Upcoming ACRL/NY “Shut Up and Write” events – 12/19 & 1/13

Our “Shut Up and Write” Events

Do you have an article draft you need to work on? An outline to refine? A book proposal to begin? Even a totally half-baked research idea to flesh out on [real or virtual] paper? Okay, so answer this: are you your own worst enemy when it comes to putting nose to the grindstone? Begun in San Francisco, “Shut Up and Write” meetup groups have popped up around the country, including a community of academic writers called Shut Up and Write Tuesdays, who write and Tweet together on—you guessed it: Tuesdays (@SUWTNA). These writing communities are set up to help authors skip the procrastination and “get on with it already.” And, if you don’t know where or how to begin — we’ll help you.

Join the ACRL/NY New Librarians Discussion Group, the Mentoring Program, and the Research & Writing Support Group for an evening of writing, encouragement, a bit of networking & refreshments, and more writing.

These events are open to current members of ACRL/NY. Become a member. Not sure if you are a current member? Contact sbaschnikw@oldwestbury.edu.

DECEMBER EVENT

WHEN: Monday, December 19, 2016, 2:00pm – 4:00pm
WHERE: Ursula C. Schwerin Library, New York City College of Technology (CUNY), 300 Jay Street, Brooklyn, NY 11201 (Space is limited, so register early)

RSVP for the 12/19 Event: https://acrlnyforms.wufoo.com/forms/1219-shut-up-and-write-event/
JANUARY EVENT

WHEN: Friday, January 13, 2017, 9:30am – 10:45am
WHERE: Mercy College – Manhattan, 66 West 35th Street, New York, NY 10016, Room 721 (Space is limited, so register early)

RSVP for the 1/13 Event: https://acrlnyforms.wufoo.com/forms/113-shut-up-and-write-event/

Questions? Email lmiles.librarian@gmail.com

Note: All attendees must bring a photo ID, your name will be on a list at the guard station.

Our “Shut Up and Write” Evening

Do you have an article draft you need to work on? An outline to refine? A book proposal to begin? Even a totally half-baked research idea to flesh out on [real or virtual] paper? Okay, so answer this: are you your own worst enemy when it comes to putting nose to the grindstone? Begun in San Francisco, “Shut Up and Write” meetup groups have popped up around the country, including a community of academic writers called Shut Up and Write Tuesdays, who write and Tweet together on—you guessed it: Tuesdays (@SUWTNA). These writing communities are set up to help authors skip the procrastination and “get on with it already.” And, if you don’t know where or how to begin — we’ll help you.

Join the ACRL/NY New Librarians Discussion Group, the Mentoring Program, and the Research & Writing Support Group for an evening of writing, encouragement, a bit of networking & refreshments, and more writing.

This event is open to current members of ACRL/NY. Become a member. Not sure if you are a current member? Contact sbaschnikw@oldwestbury.edu.

WHEN: Thursday, November 10, 2016, 5:30pm – 7:30pm
WHERE: Mina Rees Library, CUNY Graduate Center, 365 5th Ave, New York, NY 10016, Room C196.05 (Space is limited, so register early)

RSVP: https://acrlnyforms.wufoo.com/forms/our-shut-up-and-write-evening/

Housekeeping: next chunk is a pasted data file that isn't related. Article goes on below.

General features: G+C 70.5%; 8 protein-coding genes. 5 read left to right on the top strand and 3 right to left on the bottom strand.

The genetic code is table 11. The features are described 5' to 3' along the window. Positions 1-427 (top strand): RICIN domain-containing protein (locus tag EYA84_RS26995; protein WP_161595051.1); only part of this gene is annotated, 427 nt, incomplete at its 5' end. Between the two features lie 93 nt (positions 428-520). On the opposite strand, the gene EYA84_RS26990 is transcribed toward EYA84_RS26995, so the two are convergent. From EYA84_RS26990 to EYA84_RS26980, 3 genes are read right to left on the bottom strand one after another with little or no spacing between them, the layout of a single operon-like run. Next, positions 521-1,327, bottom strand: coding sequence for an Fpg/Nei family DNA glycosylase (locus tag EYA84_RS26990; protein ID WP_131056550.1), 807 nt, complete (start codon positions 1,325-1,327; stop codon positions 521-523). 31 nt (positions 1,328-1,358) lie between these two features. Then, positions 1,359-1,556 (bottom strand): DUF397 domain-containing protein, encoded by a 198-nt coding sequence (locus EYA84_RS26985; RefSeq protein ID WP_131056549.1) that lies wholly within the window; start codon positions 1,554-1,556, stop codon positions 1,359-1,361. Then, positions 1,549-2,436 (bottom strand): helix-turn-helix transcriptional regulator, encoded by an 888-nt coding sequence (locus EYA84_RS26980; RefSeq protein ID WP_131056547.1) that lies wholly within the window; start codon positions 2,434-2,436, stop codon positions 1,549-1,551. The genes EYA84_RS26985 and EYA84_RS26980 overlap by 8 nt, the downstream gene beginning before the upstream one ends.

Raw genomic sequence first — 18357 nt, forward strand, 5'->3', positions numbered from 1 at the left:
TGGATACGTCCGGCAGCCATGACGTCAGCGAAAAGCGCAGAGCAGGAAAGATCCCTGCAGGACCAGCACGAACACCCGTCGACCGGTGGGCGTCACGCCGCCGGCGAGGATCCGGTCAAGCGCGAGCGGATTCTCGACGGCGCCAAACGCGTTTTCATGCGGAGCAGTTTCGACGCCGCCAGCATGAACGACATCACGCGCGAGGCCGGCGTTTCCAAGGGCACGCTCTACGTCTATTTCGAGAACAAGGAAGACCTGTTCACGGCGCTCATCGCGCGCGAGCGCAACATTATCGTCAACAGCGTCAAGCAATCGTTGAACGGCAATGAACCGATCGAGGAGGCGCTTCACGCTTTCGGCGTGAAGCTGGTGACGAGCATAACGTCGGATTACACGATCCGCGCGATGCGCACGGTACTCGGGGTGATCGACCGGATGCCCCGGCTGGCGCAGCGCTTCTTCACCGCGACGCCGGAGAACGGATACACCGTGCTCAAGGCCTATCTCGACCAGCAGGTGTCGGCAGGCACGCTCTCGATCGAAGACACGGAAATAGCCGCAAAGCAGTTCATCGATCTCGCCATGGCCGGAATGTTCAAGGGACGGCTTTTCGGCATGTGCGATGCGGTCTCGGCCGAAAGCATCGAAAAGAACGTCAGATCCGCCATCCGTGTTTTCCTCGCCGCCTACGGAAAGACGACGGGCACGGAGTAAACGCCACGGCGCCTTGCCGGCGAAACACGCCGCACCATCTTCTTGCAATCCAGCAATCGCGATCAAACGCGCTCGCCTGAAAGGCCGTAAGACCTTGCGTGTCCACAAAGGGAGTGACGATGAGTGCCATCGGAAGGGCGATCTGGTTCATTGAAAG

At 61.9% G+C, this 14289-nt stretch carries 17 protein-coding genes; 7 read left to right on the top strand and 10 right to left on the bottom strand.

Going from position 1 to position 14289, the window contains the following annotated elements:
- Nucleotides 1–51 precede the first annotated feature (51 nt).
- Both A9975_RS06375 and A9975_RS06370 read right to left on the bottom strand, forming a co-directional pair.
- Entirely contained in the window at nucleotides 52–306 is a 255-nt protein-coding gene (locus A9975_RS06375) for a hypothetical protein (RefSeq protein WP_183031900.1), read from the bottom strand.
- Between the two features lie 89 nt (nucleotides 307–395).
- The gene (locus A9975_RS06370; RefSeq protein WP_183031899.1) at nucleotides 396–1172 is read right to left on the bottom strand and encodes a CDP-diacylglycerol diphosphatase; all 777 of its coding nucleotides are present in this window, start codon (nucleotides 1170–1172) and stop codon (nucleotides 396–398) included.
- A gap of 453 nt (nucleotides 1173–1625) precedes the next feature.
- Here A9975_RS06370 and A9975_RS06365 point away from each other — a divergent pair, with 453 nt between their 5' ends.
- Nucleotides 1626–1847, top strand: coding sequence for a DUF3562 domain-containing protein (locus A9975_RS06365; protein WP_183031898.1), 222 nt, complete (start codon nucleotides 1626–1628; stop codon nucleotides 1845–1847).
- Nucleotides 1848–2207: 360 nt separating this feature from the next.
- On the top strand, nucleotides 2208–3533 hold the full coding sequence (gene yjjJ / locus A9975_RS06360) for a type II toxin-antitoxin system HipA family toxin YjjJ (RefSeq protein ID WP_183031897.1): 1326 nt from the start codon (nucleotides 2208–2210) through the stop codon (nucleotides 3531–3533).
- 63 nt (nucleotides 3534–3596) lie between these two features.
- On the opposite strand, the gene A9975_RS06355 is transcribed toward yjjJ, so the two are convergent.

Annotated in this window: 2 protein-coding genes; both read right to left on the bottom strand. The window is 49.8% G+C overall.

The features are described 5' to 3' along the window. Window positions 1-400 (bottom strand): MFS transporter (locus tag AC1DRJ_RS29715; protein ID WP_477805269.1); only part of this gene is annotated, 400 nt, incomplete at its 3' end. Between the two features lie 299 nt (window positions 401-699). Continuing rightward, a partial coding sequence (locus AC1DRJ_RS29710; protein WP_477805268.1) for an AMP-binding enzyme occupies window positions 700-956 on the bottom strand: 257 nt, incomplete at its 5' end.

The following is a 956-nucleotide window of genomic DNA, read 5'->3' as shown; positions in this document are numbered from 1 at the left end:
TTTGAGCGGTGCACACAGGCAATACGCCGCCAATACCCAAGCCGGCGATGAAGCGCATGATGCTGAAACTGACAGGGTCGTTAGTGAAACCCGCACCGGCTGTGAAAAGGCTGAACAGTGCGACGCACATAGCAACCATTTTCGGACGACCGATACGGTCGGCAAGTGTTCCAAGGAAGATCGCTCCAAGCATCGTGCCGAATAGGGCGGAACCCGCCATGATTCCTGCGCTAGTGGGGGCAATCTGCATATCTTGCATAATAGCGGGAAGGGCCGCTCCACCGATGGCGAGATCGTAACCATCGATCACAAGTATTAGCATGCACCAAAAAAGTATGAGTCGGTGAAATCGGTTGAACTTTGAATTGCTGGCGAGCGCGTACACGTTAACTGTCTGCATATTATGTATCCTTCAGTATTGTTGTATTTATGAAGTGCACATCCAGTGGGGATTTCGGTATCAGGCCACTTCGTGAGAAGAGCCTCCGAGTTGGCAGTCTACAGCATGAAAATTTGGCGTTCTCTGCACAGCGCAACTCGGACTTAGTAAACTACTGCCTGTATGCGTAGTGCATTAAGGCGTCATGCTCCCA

Questions? Email lmiles.librarian@gmail.com or susanne.markgren@manhattan.edu

Note: All attendees must bring a photo ID, your name will be on a list at the guard station.

“Talking the Talk” – Report on the New Librarians, Management & Leadership Development, and Mentoring Discussion Forum – 6/9/2016

On June 9th, an informal discussion forum was convened on the topic “Talking the talk: Persuasive communication for productive initiative and leadership in academic libraries.” Fifteen ACRL/NY members met for discussion, networking, and refreshments.

Before the free-ranging discussion, each of four panelists spoke briefly about their research or experience on the topic. Robert Farrell, Associate Professor and Coordinator of Information Literacy and Assessment at Lehman College (CUNY), spoke about indirect strategies for affecting change without explicit agency, the sometime inopportunity for “truth telling” in the workplace—discussed as an inability to address problems directly, and the role that meditative practices might play in helping to manage emotional states.

Dr. Debbie Rabina of the Pratt Institute School of Information spoke about education for academic librarianship, and the inherent difficulty of teaching and measuring leadership within the context of a formalized graduate school program. Due to poor enrollment in leadership-focused courses, she cited the need to address and incorporate leadership topics across the curriculum. MLS courses tend to be skill-based, and “leadership” may be a topic that requires a more theoretical perspective.

Barbara Rockenbach, Interim Associate University Librarian for Collections and Services at Columbia University, discussed how job seekers can craft a discourse on leadership, even if they don’t have any demonstrated management experience, by becoming informed about institutional and library strategic plans as they relate to the specific academic framework. A strategic leadership quality for both on-the-job-librarians and job candidates is to consider what keeps administrators and library leaders awake at night, and contemplate ways to address and alleviate these issues.